• For many countries trade tends to be highly concentrated – the Swiss trade far more with the Germans than with others, as do the Swedes and Italians; Japan’s largest trade partner by some distance is China, for Australia trade with China is even more significant at nearly a third of total trade, more than double the next largest partner.
  • Canada’s trade concentration however is off the charts. Of the major global bilateral trading relationships the Canada-US relationship is one of the most integrated. Trade with the US accounts for around 65% of Canada’s trade – a figure more than double the level of concentration of any other major bilateral relationship shown above. Trade with the US is about 8 times as large as the next largest Canadian trade partner (China, at approx. 8%).
  • The only other major trading relationship that comes close is Mexico-US, where the US accounts for approx. 64% of Mexico’s total trade.

A Deeper Look

Lets breakdown what Canada trades with who and how this has evolved. The data below are at the HS2 product level, and in Canadian dollars. Total trade per product area and the share each product makes up in Canada’s total trade are shown. The trend graph that follows shows how total trade and trade balances per product area have evolved (the darker the green the greater the surplus for Canada, the darker the red the greater the deficit for Canada).

What Canada Trades (2015)

prodbreak

Total trade and trade balance by product areas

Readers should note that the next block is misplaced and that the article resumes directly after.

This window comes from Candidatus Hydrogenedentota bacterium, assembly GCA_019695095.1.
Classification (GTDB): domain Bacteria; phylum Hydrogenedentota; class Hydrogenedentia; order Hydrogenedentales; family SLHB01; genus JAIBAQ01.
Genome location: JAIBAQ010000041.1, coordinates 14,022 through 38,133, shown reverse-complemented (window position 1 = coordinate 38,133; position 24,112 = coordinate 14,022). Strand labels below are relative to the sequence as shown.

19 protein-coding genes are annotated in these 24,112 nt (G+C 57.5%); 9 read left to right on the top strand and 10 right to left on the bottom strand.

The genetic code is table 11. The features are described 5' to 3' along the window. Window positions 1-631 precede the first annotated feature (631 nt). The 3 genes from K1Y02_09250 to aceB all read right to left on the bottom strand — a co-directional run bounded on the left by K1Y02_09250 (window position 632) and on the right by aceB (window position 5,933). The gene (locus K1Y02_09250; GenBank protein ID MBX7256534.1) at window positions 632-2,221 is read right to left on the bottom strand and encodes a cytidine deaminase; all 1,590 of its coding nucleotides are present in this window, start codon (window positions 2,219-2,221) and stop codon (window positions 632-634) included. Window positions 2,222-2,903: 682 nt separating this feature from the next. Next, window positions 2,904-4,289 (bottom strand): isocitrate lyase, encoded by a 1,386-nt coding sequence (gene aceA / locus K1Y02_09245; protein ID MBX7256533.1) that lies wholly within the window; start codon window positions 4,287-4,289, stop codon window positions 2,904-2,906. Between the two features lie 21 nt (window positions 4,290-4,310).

prod Bot

Take-away(s):

  • Canada’s trade is highly concentrated in terms of its product mix. The top 5 product areas (HS2) account for over 50% of total trade. In 3 out of these 5 areas Canada tends to run a consistent deficit.
  • The top 5 areas include: vehicles, mineral fuels including oil, heavy machinery and industrial equipment (including nuclear), electric machinery and equipment (which includes consumer electronics), and precious metals and stones.
  • Most major areas tend to stay consistent in terms of whether they add to the trade surplus or deficit.
  • The only exception among major areas in recent years has been vehicles. In 2002 on total trade of around $150 billion Canada had a surplus in vehicles of around $18 billion. In 2015 on total trade of around $160 billion Canada had a deficit of around -$8.5 billion.
  • Among major products, mineral fuels and oil are not only the largest (and fastest growing) area within Canada’s trade over this period, but also the main factor driving the overall trade balance.

Lets look more closely at how the product mix has evolved by product area and trade partner. The next two graphics breakdown the product mix by balance of trade in each specific product area, and further by trade partner. The darker the green, the greater the surplus for Canada; the darker the red, the greater the deficit for Canada.

How the product mix has evolved 

canBoT analysis